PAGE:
You can download the application form here. Please read the guidelines carefully before filling out the application form.

Deadline for applications: Friday, March 26, 2010 by 5:00 p.m.

Late applications will not be accepted.

Important: Maytree does not participate in the admission decisions of post-secondary institutions. Candidates are required to apply independently for admission to a university or community college.

Please note that The Maytree Awards Program which provided a one-time financial award will not be offered in 2010.

If you have any further questions about the program, please email scholarships@maytree.com.

Tuesday
Feb 16,2010

The Canadian Youth Coordinating Forum (YCF) annually offers a residential summer program for Ismaili youth between the ages of 15-17 (born between 1992-1994).  The program, which began in 1987 as Camp al-Ummah, continues to be memorable and rewarding experience for youth across the country.

The Horizons program objectives are:

  • To provide the participants with a deeper meaning of society, community, faith, responsibility and self-identity
  • To inculcate / enhance Islamic values within the participants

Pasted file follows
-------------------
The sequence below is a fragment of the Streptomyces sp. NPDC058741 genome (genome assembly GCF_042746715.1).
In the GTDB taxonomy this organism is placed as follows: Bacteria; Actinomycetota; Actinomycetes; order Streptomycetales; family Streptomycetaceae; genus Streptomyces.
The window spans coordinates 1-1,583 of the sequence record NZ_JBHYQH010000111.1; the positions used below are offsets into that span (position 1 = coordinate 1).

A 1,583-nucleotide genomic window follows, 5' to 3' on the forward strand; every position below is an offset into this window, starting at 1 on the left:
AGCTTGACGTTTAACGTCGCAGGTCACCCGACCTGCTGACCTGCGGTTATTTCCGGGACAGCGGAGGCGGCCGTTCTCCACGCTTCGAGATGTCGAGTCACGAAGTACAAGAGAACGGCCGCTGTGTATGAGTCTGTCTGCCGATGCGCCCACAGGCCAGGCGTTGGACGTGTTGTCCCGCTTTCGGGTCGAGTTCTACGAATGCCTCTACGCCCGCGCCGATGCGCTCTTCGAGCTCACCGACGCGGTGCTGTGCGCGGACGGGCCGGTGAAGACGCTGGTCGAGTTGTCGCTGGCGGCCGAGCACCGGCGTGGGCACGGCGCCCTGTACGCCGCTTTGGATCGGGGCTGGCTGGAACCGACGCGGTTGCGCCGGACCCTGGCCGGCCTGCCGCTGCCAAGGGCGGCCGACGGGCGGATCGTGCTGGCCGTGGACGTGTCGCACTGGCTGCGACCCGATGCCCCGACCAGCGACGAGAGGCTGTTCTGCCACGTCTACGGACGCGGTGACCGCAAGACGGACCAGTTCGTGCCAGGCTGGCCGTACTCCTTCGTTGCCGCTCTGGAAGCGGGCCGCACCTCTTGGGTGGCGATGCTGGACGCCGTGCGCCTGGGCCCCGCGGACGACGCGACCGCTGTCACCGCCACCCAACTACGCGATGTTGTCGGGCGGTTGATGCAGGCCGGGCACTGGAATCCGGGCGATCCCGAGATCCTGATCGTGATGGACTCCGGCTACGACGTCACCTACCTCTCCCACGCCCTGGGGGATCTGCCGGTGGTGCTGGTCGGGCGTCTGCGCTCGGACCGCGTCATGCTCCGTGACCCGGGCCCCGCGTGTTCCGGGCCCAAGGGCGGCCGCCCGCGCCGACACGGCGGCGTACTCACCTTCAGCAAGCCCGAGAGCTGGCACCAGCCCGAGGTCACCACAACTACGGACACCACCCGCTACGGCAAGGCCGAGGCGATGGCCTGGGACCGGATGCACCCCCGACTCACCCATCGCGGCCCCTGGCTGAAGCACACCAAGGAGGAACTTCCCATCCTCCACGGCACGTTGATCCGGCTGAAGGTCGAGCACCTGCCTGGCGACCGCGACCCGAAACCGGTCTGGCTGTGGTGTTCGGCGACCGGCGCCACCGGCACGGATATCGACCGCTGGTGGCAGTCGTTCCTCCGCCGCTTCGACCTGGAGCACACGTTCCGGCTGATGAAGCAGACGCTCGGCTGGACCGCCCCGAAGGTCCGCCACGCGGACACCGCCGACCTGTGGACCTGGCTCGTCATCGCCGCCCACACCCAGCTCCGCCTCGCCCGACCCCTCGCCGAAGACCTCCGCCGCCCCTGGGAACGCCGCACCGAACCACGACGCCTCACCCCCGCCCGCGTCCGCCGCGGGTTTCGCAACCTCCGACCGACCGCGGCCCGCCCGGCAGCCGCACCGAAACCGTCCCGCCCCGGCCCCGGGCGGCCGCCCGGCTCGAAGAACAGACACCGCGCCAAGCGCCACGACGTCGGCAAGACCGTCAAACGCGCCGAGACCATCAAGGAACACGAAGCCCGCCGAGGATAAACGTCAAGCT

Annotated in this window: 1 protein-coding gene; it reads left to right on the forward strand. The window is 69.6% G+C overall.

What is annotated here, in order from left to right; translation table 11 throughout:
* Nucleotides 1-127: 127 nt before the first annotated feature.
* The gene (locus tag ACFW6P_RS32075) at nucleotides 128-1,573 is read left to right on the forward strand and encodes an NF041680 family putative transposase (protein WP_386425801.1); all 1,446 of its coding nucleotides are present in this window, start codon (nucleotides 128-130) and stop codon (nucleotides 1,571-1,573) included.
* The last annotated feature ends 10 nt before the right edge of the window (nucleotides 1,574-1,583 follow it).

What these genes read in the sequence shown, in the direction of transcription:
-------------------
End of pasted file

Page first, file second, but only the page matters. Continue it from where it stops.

• To enable the participants to explore, express and debate issues of importance to them in a safe environment
  • To strengthen participants’ ability to think critically thereby enabling them to deal effectively with issues confronting them
  • To develop a deeper understanding of the unique Canadian values that the participants embody
  • To promote life-long learning

The academic curriculum is developed and facilitated by the Academic Director, Resident Scholar and Guest Speakers who have an in-depth knowledge of religious education material, elements appropriate for outdoor experiential learning, and techniques necessary for optimum group-based learning.

Curriculum activities included topics such as:

  • The Aga Khan Development Network
  • Ethics and Controversial issues within Society
  • Diversity and Pluralism
  • Devotional Expressions
  • Identity and Gender within Islam

Non-academic components included:

  • Sports, Canoeing and Fishing
  • Arts and Crafts
  • Icebreakers and Campfires
  • Talent and Dance Show Night
  • Cultural Activities

Click HERE for a typical daily schedule.

Session 1: July 4, 2010 – July 17, 2010
Session 2: July 27, 2010 – August 9, 2010

Location: Twin Lakes Resort, Minden, Ontario

Note: Staff Training will take place on June 27th – July 3rd for session 1, and July 20th – 26th for session 2.

If you wish to be notified of future updates, please join our mailing list. Thank you.